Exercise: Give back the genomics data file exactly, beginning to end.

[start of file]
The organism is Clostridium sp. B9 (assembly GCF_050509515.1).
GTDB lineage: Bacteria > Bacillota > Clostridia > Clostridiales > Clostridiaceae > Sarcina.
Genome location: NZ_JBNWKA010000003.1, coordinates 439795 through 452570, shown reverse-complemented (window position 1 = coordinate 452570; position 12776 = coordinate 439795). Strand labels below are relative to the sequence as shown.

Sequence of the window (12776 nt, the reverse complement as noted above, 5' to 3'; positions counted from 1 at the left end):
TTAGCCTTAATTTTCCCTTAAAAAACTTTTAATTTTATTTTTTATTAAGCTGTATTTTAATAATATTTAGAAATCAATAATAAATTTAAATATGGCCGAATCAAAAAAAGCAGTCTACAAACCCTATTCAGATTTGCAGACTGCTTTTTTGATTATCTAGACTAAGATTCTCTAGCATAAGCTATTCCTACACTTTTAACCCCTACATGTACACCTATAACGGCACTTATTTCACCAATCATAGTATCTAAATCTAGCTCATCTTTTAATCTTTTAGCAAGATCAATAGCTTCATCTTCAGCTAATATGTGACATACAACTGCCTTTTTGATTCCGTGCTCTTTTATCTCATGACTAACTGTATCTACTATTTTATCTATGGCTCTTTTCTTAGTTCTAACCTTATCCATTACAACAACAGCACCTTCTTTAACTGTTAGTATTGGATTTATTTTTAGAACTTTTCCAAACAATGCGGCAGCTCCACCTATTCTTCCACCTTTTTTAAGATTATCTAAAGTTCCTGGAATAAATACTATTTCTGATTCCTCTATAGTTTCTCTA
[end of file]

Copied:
The organism is Clostridium sp. B9 (assembly GCF_050509515.1).
GTDB lineage: Bacteria > Bacillota > Clostridia > Clostridiales > Clostridiaceae > Sarcina.
Genome location: NZ_JBNWKA010000003.1, coordinates 439795 through 452570, shown reverse-complemented (window position 1 = coordinate 452570; position 12776 = coordinate 439795). Strand labels below are relative to the sequence as shown.

Sequence of the window (12776 nt, the reverse complement as noted above, 5' to 3'; positions counted from 1 at the left end):
TTAGCCTTAATTTTCCCTTAAAAAACTTTTAATTTTATTTTTTATTAAGCTGTATTTTAATAATATTTAGAAATCAATAATAAATTTAAATATGGCCGAATCAAAAAAAGCAGTCTACAAACCCTATTCAGATTTGCAGACTGCTTTTTTGATTATCTAGACTAAGATTCTCTAGCATAAGCTATTCCTACACTTTTAACCCCTACATGTACACCTATAACGGCACTTATTTCACCAATCATAGTATCTAAATCTAGCTCATCTTTTAATCTTTTAGCAAGATCAATAGCTTCATCTTCAGCTAATATGTGACATACAACTGCCTTTTTGATTCCGTGCTCTTTTATCTCATGACTAACTGTATCTACTATTTTATCTATGGCTCTTTTCTTAGTTCTAACCTTATCCATTACAACAACAGCACCTTCTTTAACTGTTAGTATTGGATTTATTTTTAGAACTTTTCCAAACAATGCGGCAGCTCCACCTATTCTTCCACCTTTTTTAAGATTATCTAAAGTTCCTGGAATAAATACTATTTCTGATTCCTCTATAGTTTCTCTA